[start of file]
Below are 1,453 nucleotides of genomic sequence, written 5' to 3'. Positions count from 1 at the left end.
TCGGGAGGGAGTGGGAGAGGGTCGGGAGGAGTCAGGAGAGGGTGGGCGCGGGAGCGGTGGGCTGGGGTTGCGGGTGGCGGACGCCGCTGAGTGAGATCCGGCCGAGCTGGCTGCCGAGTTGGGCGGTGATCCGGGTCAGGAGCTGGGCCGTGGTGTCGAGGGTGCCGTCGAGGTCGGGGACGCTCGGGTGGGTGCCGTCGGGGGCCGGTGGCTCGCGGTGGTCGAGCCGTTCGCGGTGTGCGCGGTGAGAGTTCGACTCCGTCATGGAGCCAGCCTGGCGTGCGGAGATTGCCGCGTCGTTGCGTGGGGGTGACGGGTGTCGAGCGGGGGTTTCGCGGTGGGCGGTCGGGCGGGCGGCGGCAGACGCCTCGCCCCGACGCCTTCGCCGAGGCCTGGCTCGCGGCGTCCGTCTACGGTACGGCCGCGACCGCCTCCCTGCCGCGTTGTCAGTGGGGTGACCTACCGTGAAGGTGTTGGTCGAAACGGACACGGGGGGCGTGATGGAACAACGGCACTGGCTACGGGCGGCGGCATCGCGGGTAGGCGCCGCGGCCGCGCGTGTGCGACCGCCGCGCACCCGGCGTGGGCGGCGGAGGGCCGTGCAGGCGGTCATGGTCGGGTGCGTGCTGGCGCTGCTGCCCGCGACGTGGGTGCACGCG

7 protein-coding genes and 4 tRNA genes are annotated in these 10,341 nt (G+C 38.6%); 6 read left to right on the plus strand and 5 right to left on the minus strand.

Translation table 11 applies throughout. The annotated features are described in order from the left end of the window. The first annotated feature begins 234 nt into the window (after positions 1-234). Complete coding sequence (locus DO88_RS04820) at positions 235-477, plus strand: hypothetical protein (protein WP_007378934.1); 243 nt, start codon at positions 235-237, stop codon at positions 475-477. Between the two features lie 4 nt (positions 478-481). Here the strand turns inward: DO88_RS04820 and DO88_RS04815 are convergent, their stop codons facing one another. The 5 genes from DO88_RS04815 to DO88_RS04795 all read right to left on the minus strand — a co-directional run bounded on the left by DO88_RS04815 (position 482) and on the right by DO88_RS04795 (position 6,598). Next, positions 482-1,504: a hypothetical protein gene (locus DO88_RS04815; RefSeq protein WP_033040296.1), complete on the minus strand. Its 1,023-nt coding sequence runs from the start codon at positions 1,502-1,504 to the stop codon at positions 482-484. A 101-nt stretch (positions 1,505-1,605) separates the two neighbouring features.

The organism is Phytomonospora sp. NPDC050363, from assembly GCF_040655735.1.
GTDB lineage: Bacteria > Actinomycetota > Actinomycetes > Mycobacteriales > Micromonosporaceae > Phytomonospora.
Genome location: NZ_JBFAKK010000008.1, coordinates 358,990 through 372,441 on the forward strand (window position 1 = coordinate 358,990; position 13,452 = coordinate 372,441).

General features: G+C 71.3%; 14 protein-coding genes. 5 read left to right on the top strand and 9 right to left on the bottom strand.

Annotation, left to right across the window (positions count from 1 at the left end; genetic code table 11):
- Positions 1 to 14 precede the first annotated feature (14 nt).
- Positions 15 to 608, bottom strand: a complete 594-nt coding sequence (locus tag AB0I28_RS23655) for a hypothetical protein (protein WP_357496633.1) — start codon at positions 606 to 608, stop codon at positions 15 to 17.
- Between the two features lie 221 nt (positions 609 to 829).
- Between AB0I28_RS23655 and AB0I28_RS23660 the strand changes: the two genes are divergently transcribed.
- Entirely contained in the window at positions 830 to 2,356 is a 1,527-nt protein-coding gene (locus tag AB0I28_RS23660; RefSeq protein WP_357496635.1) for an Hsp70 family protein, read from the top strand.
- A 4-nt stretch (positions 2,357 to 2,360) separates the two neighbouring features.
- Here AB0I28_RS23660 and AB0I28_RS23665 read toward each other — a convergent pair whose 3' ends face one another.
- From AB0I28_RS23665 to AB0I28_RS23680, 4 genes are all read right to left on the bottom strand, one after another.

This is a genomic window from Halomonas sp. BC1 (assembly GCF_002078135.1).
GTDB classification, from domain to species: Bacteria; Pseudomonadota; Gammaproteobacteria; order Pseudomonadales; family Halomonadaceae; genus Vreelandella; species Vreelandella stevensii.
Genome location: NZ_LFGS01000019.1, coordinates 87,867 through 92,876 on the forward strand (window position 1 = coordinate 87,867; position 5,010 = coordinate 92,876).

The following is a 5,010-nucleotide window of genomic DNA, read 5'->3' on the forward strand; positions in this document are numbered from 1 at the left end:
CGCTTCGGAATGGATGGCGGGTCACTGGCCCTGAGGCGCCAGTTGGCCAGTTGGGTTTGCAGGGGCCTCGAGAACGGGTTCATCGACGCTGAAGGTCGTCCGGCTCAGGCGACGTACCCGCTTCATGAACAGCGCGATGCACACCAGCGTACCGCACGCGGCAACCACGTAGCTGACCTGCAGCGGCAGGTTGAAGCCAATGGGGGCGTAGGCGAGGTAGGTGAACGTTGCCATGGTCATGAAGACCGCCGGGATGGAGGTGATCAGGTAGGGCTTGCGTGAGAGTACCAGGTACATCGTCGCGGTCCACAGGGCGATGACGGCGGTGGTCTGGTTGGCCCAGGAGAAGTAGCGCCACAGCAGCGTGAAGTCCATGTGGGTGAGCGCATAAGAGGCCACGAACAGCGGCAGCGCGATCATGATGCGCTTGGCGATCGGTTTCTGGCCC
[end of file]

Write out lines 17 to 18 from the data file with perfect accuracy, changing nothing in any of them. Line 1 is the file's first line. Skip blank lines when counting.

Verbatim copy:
- From AB0I28_RS23665 to AB0I28_RS23680, 4 genes are all read right to left on the bottom strand, one after another.

This is a genomic window from Halomonas sp. BC1 (assembly GCF_002078135.1).